Children are natural mimics. Through observing and then imitating, children learn the fundamentals of communication. As that first smile emerges, it becomes the foundation for the development of reciprocal relationships in which modeling becomes the building block for future complex communication.
Research has long acknowledged that children from violent homes often become violent themselves. But never before has violence been as accessible as it is today in the form of iPad games, iTouch, and television. The question facing us is, “Do children imitate on-screen behavior”? And the answer is a resounding, Yes. Before the age of 7, young children struggle to determine what is real and what is not. Violence in video games can become another imitative fantasy.
In a study published last week in the “Journal of Pediatrics”, researchers report the results of a study designed to limit the exposure of preschool children to violent video games and TV shows. In the place of violence, educational and thoughtful, albeit entertaining (and why not?) videos encouraged empathy, sharing, and problem solving. The result was that when children watched videos with reduced aggression, they became less aggressive themselves.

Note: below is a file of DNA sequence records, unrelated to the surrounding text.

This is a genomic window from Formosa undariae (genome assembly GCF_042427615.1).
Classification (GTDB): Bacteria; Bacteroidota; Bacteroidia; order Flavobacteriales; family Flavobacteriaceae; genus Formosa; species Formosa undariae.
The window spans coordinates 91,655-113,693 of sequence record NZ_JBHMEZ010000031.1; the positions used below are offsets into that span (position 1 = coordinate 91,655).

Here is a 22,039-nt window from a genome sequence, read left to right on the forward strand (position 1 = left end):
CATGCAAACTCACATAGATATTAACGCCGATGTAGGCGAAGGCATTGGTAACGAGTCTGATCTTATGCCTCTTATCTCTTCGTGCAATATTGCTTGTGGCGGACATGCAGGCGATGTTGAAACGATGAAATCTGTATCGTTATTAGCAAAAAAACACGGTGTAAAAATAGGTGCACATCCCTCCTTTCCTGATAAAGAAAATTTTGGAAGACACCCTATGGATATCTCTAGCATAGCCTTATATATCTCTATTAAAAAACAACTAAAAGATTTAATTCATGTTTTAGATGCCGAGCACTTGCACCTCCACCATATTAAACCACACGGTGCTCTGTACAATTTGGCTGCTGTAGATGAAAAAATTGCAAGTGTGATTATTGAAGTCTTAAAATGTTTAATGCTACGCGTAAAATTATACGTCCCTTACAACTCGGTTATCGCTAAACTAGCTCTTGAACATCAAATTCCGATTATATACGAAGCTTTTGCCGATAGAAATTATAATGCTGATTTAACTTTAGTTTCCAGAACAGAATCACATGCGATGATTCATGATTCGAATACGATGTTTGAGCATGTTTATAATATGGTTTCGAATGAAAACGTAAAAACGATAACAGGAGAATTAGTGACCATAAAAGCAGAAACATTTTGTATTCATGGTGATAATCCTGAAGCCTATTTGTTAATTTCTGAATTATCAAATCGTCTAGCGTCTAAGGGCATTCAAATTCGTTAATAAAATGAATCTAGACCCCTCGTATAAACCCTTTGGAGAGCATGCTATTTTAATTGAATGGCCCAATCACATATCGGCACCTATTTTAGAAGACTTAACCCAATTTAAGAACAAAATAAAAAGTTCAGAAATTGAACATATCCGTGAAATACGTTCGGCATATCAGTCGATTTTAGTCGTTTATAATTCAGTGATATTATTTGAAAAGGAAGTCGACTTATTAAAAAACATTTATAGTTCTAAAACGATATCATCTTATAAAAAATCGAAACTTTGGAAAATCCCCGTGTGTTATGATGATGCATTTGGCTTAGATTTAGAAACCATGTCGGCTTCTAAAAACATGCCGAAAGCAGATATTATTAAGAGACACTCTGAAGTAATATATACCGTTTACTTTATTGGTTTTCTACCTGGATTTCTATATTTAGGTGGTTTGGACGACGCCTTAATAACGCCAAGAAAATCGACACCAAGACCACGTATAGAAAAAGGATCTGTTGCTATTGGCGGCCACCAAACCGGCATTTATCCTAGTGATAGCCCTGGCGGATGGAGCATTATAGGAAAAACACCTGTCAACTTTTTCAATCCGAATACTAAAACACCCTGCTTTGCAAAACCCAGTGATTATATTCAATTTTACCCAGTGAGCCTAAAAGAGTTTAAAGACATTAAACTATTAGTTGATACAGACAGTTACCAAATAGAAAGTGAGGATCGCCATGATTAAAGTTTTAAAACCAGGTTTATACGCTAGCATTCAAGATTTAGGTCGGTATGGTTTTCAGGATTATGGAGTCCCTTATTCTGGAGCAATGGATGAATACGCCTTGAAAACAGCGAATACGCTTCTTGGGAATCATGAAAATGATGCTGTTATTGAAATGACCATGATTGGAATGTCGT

The bottom line is that we have the potential as a society to reduce violence. The take home message is not to relinquish TVs, iPads, and all the electronic stuff that makes our lives easier as parents. Rather, it’s about encouraging better behavior by directing what our children watch and encouraging peaceful television. And perhaps more importantly, it’s not only about changing your child’s media diet, but it is about engaging with your child, and talking about conflict rather than acting aggressively.
So it falls to us that our own behavior becomes a paradigm for children to model. By providing examples of cooperative and empathic behavior rather than rage and physical violence, children will be able to distinguish between the fantasy of television and what happens in daily life.